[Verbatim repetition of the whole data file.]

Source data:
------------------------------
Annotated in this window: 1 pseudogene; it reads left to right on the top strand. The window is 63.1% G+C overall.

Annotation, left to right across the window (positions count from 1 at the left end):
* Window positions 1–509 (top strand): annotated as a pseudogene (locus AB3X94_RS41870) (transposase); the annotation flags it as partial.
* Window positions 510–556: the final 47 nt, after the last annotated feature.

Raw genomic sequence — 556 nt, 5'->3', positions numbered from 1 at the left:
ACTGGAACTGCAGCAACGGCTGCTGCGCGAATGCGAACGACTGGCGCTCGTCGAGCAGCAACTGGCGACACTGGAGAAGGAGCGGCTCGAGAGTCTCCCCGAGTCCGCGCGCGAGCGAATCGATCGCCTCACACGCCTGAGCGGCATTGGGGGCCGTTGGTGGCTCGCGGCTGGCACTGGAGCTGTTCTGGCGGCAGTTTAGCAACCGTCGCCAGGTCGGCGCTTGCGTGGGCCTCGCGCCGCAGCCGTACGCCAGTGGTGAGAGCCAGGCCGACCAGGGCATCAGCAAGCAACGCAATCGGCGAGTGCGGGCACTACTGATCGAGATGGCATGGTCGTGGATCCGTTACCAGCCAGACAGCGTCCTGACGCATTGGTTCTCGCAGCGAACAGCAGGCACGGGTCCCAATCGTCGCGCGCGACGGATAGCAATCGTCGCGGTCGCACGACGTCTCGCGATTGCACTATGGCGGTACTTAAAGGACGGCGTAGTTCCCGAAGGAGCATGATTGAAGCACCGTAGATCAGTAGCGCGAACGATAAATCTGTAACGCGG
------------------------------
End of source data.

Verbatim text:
Annotated in this window: 1 pseudogene; it reads left to right on the top strand. The window is 63.1% G+C overall.

Annotation, left to right across the window (positions count from 1 at the left end):
* Window positions 1–509 (top strand): annotated as a pseudogene (locus AB3X94_RS41870) (transposase); the annotation flags it as partial.
* Window positions 510–556: the final 47 nt, after the last annotated feature.

Raw genomic sequence — 556 nt, 5'->3', positions numbered from 1 at the left:
ACTGGAACTGCAGCAACGGCTGCTGCGCGAATGCGAACGACTGGCGCTCGTCGAGCAGCAACTGGCGACACTGGAGAAGGAGCGGCTCGAGAGTCTCCCCGAGTCCGCGCGCGAGCGAATCGATCGCCTCACACGCCTGAGCGGCATTGGGGGCCGTTGGTGGCTCGCGGCTGGCACTGGAGCTGTTCTGGCGGCAGTTTAGCAACCGTCGCCAGGTCGGCGCTTGCGTGGGCCTCGCGCCGCAGCCGTACGCCAGTGGTGAGAGCCAGGCCGACCAGGGCATCAGCAAGCAACGCAATCGGCGAGTGCGGGCACTACTGATCGAGATGGCATGGTCGTGGATCCGTTACCAGCCAGACAGCGTCCTGACGCATTGGTTCTCGCAGCGAACAGCAGGCACGGGTCCCAATCGTCGCGCGCGACGGATAGCAATCGTCGCGGTCGCACGACGTCTCGCGATTGCACTATGGCGGTACTTAAAGGACGGCGTAGTTCCCGAAGGAGCATGATTGAAGCACCGTAGATCAGTAGCGCGAACGATAAATCTGTAACGCGG